Flesh-eating bacteria victim Aimee Copeland leaves hospital room for first time in 49 days

This undated family photo shows 24-year-old Georgia graduate student Aimee Copeland, right.
Personal Photo
Aimee Copeland in an undated personal photo.
Personal Photo

(CBS News) Aimee Copeland continues to make progress as she battles back from the flesh-eating infection necrotizing fasciitis, according to an update from her father Andy on Monday.

The 24-year-old Ga. graduate student, who developed the infection following a May 1 zipline accident, was able to "roll out" of her hospital room and outside for the first time in 49 days.

Andy has been updating a blog featured on the University of West Georgia psychology department's student website to inform the public of his daughter's progress.

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"In your mind's eye, you probably are picturing Aimee grabbing a wheelchair and scooting into it by herself and then rolling herself through doorways and down hallways like some superhuman quad amputee," Andy wrote. "Dispel such notions."

Aimee's left leg, hands and right foot had been amputated as a result of flesh-eating infection. Andy said in order to get out of the hospital room, a physical therapist had to help Aimee smoothly get into the wheelchair and sit upright. Then Andy pushed Aimee outside of the hospital while her mother followed along with water jug to keep her hydrated.

"All three of us talked while we rolled along and eventually we came to rest near a grove of pine trees," Andy wrote. "The smile on Aimee's face said that this was the best therapy that she has had in weeks."

In a blog post last week, Andy described his daughter's intense pain from her skin graft surgeries. Previously she had turned down painkillers because she studies holistic pain treatments for her master's program at the University of West Georgia, but the pain from the procedures - particularly one in which doctors had to take muscle from Aimee's abdomen to create a flap for a skin graft - was so severe that she was treated with painkillers.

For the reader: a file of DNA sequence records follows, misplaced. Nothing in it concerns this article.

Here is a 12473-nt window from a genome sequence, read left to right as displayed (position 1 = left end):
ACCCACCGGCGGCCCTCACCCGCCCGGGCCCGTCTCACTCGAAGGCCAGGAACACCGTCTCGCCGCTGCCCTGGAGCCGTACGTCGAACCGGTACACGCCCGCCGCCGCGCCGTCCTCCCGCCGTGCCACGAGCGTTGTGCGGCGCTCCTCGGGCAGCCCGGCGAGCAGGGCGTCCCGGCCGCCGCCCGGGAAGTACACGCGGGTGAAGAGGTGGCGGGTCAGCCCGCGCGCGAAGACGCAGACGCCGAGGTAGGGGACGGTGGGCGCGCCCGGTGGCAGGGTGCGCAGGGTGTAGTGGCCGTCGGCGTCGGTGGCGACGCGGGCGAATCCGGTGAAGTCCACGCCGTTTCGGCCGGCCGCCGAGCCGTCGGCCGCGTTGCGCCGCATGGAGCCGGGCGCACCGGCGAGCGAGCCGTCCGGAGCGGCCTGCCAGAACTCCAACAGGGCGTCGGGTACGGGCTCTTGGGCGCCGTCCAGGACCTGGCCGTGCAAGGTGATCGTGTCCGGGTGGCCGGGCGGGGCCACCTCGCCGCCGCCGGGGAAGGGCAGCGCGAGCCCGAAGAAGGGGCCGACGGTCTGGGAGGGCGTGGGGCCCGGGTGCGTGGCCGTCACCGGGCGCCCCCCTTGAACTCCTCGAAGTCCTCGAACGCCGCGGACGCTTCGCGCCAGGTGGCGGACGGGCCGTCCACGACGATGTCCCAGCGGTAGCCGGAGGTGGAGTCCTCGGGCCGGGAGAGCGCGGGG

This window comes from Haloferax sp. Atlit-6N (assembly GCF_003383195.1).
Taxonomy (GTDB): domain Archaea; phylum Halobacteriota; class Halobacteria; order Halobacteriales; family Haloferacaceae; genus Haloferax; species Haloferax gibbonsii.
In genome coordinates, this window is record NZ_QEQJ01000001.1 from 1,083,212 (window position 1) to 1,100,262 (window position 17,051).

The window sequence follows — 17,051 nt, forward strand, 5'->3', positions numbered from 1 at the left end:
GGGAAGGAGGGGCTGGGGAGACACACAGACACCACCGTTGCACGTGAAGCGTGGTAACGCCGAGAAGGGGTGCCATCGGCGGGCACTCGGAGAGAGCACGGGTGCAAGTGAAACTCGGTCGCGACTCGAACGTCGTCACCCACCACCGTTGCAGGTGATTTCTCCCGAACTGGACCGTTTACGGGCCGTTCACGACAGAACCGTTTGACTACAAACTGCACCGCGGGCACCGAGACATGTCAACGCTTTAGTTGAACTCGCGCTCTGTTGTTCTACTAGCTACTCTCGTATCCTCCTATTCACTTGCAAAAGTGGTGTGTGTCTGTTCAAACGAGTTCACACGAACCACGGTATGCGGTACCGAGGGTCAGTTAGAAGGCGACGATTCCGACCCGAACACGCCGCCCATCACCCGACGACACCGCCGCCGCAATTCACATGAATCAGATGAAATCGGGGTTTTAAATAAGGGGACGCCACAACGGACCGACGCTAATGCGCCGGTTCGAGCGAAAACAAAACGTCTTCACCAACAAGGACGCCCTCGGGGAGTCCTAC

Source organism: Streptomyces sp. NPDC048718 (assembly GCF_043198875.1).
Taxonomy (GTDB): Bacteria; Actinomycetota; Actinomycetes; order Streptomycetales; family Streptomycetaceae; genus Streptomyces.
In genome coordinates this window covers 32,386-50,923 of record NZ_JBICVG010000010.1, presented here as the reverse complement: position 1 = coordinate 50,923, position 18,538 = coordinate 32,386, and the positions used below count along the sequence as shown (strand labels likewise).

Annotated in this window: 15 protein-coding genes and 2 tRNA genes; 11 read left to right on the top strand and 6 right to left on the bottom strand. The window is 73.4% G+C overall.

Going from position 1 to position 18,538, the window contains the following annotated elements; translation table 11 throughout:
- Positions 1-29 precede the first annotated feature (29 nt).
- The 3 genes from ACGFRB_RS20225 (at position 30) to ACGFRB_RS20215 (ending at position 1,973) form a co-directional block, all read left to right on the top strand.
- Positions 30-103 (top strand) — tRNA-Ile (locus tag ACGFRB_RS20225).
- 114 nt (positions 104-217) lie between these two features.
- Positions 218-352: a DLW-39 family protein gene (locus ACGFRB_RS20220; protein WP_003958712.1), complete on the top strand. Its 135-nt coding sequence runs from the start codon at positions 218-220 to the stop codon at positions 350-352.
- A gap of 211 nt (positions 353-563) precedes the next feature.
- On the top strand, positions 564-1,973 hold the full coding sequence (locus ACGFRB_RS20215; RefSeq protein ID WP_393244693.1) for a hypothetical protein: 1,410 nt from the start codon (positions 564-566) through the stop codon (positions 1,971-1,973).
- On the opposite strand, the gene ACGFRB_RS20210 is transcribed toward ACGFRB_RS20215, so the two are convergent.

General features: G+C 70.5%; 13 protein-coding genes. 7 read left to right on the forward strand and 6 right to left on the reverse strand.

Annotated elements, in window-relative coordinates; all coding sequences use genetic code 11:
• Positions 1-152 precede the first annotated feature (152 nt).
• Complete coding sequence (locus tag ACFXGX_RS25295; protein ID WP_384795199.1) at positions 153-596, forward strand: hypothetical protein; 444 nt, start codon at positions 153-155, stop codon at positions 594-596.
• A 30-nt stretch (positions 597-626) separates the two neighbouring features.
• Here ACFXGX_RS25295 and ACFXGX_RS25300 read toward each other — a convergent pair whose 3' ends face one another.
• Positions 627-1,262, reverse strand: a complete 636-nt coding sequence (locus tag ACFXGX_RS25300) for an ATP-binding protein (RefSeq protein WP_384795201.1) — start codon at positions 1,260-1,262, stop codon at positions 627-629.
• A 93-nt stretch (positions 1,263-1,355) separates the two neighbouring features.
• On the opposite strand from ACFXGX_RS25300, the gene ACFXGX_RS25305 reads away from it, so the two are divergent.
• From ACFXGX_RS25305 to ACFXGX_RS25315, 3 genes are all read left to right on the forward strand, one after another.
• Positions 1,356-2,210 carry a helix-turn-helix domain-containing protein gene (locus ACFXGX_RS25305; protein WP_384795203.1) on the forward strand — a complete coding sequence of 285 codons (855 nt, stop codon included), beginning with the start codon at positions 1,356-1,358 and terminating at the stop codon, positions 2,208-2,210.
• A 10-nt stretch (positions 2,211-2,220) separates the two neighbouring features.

Andy said Monday that his daughter is experiencing less pain this week.

"Today her pain is concentrated in only one area of her body, primarily her abdomen, the donor site of her muscle flap," Andy wrote Monday, saying last week when he wrote she experienced intense pain in at least eight different areas of her body. "Her progress from where she was a week ago is as night is to day"

On Tuesday June 12, Copeland's condition was upgraded from critical to serious, HealthPopreported, meaning she had some unstable vital signs as she continued to fight the infection. The Augusta Chronicle reported that Doctors Hospital in Augusta announced Monday that Copeland's condition had gone from serious to good, meaning her vital signs are within normal limits and she's conscious and comfortable.

"Indicators are excellent," hospital spokesperson Barclay Bishop told the paper.

In Monday's post, Andy Copeland wrote of the outpouring of support from celebrities, the public and namely fellow amputees who have going through similar difficulties as they relearned basic life skills.

Said Andy, "These are the heroes on which Aimee's inspiration and recovery will be based."